Colonial Pipeline, a major fuel distributor in the United States, said Sunday, May 9, to reopen only a small part of its distribution lines between terminals after being forced to shut down its huge pipeline network due to a cyber attack.

The computer attack involved "ransomware" or ransomware, code that exploits security holes to encrypt computer systems and demand ransom to unblock them, the group confirmed in a statement Sunday evening.

"Shortly after learning of the attack, Colonial took some systems offline as a precaution to contain the threat," the company says.

"These actions have temporarily halted all pipeline operations and affected some of our IT systems, which we are actively restoring," the statement added. 

The group says "keep in touch with law enforcement and other federal agencies, including the Department of Energy, which coordinates the federal government's response."

Colonial Pipeline receives White House support

President Joe Biden has been informed of the situation, Gina Raimondo, US Secretary of Commerce, on CBS said on Sunday.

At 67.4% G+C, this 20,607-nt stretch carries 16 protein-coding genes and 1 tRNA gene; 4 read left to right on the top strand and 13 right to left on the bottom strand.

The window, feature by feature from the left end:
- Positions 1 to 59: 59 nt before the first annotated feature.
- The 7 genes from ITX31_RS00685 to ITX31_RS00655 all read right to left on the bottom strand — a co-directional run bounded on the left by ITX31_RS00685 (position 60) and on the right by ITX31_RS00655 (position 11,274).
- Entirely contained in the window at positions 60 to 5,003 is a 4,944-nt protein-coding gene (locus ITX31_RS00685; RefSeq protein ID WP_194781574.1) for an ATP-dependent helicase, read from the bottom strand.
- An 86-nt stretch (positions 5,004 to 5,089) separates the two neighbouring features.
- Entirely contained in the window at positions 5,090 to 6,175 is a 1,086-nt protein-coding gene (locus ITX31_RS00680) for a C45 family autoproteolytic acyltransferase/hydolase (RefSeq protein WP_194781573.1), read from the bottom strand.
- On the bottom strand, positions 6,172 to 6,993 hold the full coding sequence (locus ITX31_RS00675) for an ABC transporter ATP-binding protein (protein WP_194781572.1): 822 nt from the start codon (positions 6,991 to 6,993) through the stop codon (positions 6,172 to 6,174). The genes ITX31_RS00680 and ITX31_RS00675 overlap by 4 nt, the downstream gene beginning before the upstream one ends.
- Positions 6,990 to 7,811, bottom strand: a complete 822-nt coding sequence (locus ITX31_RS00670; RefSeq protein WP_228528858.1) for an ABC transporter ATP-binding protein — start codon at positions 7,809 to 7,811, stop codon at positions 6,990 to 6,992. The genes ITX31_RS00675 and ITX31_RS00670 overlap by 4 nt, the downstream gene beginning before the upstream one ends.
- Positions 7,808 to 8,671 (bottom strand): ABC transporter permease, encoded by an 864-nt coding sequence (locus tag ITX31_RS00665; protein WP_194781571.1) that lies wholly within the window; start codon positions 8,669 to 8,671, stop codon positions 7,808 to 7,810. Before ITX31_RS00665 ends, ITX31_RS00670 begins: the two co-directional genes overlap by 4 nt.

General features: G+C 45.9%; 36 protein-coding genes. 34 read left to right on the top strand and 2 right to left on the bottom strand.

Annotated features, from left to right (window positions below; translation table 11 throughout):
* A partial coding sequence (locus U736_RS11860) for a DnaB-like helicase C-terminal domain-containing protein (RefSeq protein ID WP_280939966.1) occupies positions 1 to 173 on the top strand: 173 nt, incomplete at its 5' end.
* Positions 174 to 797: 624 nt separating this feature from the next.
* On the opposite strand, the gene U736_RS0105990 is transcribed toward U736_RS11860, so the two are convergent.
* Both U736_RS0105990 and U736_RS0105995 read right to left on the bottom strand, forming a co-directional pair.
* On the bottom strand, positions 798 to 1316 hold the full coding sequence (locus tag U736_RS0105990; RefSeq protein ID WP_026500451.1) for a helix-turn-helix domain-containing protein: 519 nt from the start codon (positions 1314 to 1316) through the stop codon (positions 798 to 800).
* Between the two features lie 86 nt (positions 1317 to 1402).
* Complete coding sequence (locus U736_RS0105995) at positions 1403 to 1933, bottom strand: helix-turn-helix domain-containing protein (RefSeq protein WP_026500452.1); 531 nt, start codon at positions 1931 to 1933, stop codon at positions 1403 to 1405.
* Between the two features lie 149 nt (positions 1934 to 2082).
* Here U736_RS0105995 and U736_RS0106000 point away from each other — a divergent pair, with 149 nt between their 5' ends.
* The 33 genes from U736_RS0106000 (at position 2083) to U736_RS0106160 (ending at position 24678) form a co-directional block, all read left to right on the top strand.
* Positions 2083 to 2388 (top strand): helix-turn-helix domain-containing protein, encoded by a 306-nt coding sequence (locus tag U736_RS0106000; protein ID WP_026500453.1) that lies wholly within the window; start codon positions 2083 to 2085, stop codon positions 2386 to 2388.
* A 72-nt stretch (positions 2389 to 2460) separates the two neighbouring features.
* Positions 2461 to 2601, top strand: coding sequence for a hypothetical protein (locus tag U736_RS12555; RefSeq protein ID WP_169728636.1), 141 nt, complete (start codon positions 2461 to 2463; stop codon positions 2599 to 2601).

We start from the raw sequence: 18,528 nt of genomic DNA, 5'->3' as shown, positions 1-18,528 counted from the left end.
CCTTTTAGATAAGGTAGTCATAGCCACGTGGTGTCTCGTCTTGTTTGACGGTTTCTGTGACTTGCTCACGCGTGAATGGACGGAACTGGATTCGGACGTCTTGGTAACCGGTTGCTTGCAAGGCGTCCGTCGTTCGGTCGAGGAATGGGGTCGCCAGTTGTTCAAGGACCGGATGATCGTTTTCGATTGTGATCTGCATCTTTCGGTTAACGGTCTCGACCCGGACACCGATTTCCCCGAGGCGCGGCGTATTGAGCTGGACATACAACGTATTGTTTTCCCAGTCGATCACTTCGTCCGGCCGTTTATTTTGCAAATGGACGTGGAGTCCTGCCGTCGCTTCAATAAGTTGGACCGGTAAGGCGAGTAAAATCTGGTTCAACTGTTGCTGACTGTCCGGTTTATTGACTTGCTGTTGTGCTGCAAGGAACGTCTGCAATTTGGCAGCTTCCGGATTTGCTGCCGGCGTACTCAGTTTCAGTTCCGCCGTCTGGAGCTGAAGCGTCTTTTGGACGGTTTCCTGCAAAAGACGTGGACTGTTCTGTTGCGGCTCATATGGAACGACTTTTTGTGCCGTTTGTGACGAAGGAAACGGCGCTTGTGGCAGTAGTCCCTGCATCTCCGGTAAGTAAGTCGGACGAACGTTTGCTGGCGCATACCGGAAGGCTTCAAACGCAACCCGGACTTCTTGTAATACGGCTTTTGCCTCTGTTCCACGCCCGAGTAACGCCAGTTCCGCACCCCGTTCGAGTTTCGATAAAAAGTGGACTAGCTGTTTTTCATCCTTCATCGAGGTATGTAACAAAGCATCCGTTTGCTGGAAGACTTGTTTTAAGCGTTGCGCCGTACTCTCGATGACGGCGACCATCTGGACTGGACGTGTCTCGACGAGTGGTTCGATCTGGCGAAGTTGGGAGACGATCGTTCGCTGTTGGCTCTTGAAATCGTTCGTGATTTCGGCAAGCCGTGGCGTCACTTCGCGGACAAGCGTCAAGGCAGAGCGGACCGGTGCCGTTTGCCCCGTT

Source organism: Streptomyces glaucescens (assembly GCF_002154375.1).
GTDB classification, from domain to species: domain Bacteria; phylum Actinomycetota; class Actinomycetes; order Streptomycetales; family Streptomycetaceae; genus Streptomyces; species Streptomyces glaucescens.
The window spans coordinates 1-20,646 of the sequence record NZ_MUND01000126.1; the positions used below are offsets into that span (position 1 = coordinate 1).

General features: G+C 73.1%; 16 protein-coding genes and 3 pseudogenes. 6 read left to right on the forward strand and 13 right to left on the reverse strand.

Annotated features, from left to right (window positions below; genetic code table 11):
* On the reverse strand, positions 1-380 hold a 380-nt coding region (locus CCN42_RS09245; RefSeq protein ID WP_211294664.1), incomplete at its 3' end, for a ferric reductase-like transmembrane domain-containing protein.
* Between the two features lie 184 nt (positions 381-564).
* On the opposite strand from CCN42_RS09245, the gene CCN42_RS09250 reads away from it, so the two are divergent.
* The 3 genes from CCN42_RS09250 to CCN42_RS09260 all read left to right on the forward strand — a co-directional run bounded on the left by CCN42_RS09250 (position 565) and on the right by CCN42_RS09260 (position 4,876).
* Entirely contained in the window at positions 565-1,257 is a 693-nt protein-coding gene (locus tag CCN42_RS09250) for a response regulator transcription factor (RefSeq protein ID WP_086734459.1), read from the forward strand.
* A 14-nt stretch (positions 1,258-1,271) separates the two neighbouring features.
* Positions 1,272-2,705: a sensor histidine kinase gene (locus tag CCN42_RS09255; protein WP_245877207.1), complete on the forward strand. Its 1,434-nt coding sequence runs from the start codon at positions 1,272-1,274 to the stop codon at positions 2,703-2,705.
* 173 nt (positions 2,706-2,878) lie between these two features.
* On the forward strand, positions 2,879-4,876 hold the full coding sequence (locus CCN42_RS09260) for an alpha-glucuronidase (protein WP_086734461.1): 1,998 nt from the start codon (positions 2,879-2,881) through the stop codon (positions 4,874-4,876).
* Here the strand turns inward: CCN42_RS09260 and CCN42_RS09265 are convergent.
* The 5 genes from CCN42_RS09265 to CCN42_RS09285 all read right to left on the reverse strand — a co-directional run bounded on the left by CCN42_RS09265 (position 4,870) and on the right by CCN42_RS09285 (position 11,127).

"We are working with local and state authorities to ensure a return to normal operations as soon as possible so that there are no disruptions in supply," added the minister.

This attack prompted US parliamentarians to demand stronger protections for critical US energy infrastructure against hackers.

Crude oil prices also rose after the cyberattack that hit Colonial Pipeline: a barrel of Brent rose 0.53% to $ 68.64 and that of US light crude rose 0.51% to 65.23. dollars.

Colonial Pipeline, considered one of the largest oil pipeline operators in the United States, carries gasoline and diesel over 8,800 km of pipelines across the United States.

It transports approximately 2.5 million barrels of gasoline and other fuels every day from refineries in the Gulf of Mexico to the central and southeastern United States.

Still a large part of the network immobilized

A plan to restart the system is being drawn up, according to the group which was able to restore service on side networks between terminals and delivery points.

But the main lines remain inoperative. 

"We will only bring our complete system back online when we believe it is safe to do so, with the green light from federal authorities," the company adds.

Neither federal authorities nor Colonial Pipeline have given a date for a complete reopening of the system that supplies airports, terminals and gas stations from refineries around the Gulf of Mexico to the US East Coast.

With AFP and Reuters

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